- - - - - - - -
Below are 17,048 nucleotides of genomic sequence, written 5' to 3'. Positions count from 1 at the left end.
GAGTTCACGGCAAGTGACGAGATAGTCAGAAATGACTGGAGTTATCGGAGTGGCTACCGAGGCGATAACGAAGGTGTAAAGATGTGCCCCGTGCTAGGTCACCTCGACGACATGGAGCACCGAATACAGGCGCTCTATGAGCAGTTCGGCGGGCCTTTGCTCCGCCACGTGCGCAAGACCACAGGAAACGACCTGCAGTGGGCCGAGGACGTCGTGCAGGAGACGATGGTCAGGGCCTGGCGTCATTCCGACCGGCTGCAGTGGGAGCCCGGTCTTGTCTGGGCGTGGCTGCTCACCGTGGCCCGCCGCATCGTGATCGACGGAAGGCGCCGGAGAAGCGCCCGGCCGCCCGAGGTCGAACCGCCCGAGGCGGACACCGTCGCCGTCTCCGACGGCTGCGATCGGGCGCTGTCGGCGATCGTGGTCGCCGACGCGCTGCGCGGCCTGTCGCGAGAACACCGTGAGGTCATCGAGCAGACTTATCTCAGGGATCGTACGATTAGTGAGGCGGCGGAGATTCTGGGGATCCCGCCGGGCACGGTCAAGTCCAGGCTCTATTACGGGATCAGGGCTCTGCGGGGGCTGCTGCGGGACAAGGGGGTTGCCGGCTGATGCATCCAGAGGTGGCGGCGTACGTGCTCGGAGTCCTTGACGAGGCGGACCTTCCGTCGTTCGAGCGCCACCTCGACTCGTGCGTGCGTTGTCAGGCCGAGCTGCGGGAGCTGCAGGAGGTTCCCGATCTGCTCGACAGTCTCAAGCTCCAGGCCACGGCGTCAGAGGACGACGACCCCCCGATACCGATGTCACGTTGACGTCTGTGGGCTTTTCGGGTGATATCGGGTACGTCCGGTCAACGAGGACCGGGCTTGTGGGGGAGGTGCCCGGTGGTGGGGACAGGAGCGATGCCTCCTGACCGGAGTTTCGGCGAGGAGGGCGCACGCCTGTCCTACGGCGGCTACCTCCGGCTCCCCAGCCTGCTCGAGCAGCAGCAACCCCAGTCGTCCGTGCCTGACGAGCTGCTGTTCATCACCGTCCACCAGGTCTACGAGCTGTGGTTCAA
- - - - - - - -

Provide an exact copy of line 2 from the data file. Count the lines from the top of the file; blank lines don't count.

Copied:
GAGTTCACGGCAAGTGACGAGATAGTCAGAAATGACTGGAGTTATCGGAGTGGCTACCGAGGCGATAACGAAGGTGTAAAGATGTGCCCCGTGCTAGGTCACCTCGACGACATGGAGCACCGAATACAGGCGCTCTATGAGCAGTTCGGCGGGCCTTTGCTCCGCCACGTGCGCAAGACCACAGGAAACGACCTGCAGTGGGCCGAGGACGTCGTGCAGGAGACGATGGTCAGGGCCTGGCGTCATTCCGACCGGCTGCAGTGGGAGCCCGGTCTTGTCTGGGCGTGGCTGCTCACCGTGGCCCGCCGCATCGTGATCGACGGAAGGCGCCGGAGAAGCGCCCGGCCGCCCGAGGTCGAACCGCCCGAGGCGGACACCGTCGCCGTCTCCGACGGCTGCGATCGGGCGCTGTCGGCGATCGTGGTCGCCGACGCGCTGCGCGGCCTGTCGCGAGAACACCGTGAGGTCATCGAGCAGACTTATCTCAGGGATCGTACGATTAGTGAGGCGGCGGAGATTCTGGGGATCCCGCCGGGCACGGTCAAGTCCAGGCTCTATTACGGGATCAGGGCTCTGCGGGGGCTGCTGCGGGACAAGGGGGTTGCCGGCTGATGCATCCAGAGGTGGCGGCGTACGTGCTCGGAGTCCTTGACGAGGCGGACCTTCCGTCGTTCGAGCGCCACCTCGACTCGTGCGTGCGTTGTCAGGCCGAGCTGCGGGAGCTGCAGGAGGTTCCCGATCTGCTCGACAGTCTCAAGCTCCAGGCCACGGCGTCAGAGGACGACGACCCCCCGATACCGATGTCACGTTGACGTCTGTGGGCTTTTCGGGTGATATCGGGTACGTCCGGTCAACGAGGACCGGGCTTGTGGGGGAGGTGCCCGGTGGTGGGGACAGGAGCGATGCCTCCTGACCGGAGTTTCGGCGAGGAGGGCGCACGCCTGTCCTACGGCGGCTACCTCCGGCTCCCCAGCCTGCTCGAGCAGCAGCAACCCCAGTCGTCCGTGCCTGACGAGCTGCTGTTCATCACCGTCCACCAGGTCTACGAGCTGTGGTTCAA